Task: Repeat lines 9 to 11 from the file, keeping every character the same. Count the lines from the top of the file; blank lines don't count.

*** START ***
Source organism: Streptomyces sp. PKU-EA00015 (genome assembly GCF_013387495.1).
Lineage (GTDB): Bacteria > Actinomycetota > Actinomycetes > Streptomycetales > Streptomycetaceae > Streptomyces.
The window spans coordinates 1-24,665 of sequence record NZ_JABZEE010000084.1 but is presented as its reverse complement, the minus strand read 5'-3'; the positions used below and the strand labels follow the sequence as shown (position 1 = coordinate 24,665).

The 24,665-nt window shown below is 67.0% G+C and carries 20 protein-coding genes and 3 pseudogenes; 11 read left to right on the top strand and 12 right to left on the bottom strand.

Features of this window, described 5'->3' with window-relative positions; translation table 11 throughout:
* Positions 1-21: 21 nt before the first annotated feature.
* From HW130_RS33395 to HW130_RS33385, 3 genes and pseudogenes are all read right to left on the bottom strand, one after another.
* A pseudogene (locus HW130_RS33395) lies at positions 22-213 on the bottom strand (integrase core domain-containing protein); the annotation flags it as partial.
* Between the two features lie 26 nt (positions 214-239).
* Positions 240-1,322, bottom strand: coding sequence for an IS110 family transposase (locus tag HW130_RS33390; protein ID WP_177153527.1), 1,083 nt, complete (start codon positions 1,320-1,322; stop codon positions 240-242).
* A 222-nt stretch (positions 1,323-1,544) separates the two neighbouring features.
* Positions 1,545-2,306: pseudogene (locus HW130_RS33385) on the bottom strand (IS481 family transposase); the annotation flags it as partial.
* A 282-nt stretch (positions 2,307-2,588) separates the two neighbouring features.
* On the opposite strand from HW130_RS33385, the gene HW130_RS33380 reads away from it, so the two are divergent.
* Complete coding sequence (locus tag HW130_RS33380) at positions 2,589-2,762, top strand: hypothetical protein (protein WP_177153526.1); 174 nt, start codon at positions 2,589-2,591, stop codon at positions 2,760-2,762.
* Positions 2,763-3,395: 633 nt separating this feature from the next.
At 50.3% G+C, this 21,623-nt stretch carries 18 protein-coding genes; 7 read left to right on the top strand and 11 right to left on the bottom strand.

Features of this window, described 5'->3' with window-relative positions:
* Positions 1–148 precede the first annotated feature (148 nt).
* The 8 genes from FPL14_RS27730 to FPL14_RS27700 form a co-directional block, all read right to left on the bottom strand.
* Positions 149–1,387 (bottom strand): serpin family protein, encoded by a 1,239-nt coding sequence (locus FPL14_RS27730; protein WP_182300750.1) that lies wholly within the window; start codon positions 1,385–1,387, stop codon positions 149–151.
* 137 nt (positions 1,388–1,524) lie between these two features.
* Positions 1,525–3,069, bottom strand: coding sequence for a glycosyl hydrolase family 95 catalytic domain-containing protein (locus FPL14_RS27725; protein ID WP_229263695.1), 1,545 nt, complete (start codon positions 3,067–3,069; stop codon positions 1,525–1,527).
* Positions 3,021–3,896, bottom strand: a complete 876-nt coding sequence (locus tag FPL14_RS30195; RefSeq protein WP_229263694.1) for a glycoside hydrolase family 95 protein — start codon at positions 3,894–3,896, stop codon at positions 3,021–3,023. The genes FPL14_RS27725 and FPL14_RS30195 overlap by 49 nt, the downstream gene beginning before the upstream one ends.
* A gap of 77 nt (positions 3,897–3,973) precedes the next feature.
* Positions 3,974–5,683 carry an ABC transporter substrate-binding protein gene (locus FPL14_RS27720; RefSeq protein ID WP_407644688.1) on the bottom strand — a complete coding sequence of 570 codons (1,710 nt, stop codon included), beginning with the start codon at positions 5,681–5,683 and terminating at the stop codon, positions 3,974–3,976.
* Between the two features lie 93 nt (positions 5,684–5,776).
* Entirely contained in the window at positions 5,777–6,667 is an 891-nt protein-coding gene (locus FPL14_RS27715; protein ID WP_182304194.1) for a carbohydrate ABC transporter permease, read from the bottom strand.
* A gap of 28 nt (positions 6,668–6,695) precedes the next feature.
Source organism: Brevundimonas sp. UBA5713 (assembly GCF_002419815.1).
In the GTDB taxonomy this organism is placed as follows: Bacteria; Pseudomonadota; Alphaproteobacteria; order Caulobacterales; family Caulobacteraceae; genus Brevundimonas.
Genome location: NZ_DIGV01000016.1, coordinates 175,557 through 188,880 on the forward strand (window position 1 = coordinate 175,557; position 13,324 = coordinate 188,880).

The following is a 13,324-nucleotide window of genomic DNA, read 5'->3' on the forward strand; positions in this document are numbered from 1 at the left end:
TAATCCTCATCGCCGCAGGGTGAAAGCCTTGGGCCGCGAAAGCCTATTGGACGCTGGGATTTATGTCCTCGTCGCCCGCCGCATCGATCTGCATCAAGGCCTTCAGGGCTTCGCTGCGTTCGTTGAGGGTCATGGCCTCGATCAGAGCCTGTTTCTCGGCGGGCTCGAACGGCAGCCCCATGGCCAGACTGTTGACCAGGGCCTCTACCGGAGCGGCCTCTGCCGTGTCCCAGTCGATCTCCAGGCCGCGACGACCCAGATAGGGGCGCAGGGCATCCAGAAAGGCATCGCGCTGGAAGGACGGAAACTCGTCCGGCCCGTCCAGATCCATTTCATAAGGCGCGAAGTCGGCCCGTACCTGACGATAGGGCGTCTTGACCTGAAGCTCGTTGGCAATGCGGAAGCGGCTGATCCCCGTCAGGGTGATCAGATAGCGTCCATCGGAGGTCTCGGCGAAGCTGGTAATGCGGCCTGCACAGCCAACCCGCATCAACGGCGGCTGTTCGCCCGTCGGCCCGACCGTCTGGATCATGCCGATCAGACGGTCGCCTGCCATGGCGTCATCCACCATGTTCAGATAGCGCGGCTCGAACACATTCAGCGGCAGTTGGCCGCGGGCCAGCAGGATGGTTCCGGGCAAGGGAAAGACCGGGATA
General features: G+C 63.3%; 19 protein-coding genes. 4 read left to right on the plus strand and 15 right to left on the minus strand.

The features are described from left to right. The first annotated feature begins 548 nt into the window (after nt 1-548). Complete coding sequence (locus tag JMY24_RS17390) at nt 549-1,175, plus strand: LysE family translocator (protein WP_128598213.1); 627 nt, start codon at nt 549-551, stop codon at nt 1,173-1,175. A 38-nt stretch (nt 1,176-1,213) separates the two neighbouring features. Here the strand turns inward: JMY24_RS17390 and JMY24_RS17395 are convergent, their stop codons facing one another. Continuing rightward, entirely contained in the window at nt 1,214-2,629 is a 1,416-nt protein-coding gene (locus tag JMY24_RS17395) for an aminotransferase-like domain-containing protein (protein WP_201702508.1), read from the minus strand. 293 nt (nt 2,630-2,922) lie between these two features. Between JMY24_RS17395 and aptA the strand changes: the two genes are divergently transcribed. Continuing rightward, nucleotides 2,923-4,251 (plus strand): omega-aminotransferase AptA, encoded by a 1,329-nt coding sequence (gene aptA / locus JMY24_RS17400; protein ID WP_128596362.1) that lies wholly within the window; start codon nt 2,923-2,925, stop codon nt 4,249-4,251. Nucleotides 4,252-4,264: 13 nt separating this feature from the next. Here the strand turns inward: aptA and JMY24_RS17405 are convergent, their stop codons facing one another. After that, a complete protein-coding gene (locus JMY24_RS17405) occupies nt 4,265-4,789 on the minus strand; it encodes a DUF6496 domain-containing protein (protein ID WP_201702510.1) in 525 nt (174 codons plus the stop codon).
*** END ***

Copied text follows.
* Between the two features lie 26 nt (positions 214-239).
* Positions 240-1,322, bottom strand: coding sequence for an IS110 family transposase (locus tag HW130_RS33390; protein ID WP_177153527.1), 1,083 nt, complete (start codon positions 1,320-1,322; stop codon positions 240-242).
* A 222-nt stretch (positions 1,323-1,544) separates the two neighbouring features.